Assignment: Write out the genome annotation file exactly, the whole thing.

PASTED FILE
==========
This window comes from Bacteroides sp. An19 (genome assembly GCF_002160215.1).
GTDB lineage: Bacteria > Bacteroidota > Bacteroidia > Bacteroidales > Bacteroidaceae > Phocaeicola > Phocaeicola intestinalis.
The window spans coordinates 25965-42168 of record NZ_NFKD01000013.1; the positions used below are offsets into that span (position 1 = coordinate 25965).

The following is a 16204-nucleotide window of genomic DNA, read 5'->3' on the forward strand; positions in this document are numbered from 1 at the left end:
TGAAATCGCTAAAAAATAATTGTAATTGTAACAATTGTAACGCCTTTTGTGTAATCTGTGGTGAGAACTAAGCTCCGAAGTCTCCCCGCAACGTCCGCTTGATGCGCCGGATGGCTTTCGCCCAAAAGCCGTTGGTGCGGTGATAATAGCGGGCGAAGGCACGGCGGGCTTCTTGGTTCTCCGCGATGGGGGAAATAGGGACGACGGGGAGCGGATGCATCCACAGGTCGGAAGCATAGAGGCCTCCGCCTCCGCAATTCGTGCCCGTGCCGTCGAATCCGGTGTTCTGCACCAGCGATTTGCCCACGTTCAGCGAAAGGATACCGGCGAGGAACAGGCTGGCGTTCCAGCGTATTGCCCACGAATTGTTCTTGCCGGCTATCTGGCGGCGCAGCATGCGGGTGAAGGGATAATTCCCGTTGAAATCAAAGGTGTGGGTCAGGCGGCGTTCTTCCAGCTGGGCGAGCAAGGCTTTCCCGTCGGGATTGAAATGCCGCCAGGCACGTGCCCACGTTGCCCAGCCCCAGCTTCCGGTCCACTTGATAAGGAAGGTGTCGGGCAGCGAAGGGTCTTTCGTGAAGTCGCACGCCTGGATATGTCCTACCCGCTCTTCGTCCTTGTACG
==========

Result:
This window comes from Bacteroides sp. An19 (genome assembly GCF_002160215.1).
GTDB lineage: Bacteria > Bacteroidota > Bacteroidia > Bacteroidales > Bacteroidaceae > Phocaeicola > Phocaeicola intestinalis.
The window spans coordinates 25965-42168 of record NZ_NFKD01000013.1; the positions used below are offsets into that span (position 1 = coordinate 25965).

The following is a 16204-nucleotide window of genomic DNA, read 5'->3' on the forward strand; positions in this document are numbered from 1 at the left end:
TGAAATCGCTAAAAAATAATTGTAATTGTAACAATTGTAACGCCTTTTGTGTAATCTGTGGTGAGAACTAAGCTCCGAAGTCTCCCCGCAACGTCCGCTTGATGCGCCGGATGGCTTTCGCCCAAAAGCCGTTGGTGCGGTGATAATAGCGGGCGAAGGCACGGCGGGCTTCTTGGTTCTCCGCGATGGGGGAAATAGGGACGACGGGGAGCGGATGCATCCACAGGTCGGAAGCATAGAGGCCTCCGCCTCCGCAATTCGTGCCCGTGCCGTCGAATCCGGTGTTCTGCACCAGCGATTTGCCCACGTTCAGCGAAAGGATACCGGCGAGGAACAGGCTGGCGTTCCAGCGTATTGCCCACGAATTGTTCTTGCCGGCTATCTGGCGGCGCAGCATGCGGGTGAAGGGATAATTCCCGTTGAAATCAAAGGTGTGGGTCAGGCGGCGTTCTTCCAGCTGGGCGAGCAAGGCTTTCCCGTCGGGATTGAAATGCCGCCAGGCACGTGCCCACGTTGCCCAGCCCCAGCTTCCGGTCCACTTGATAAGGAAGGTGTCGGGCAGCGAAGGGTCTTTCGTGAAGTCGCACGCCTGGATATGTCCTACCCGCTCTTCGTCCTTGTACG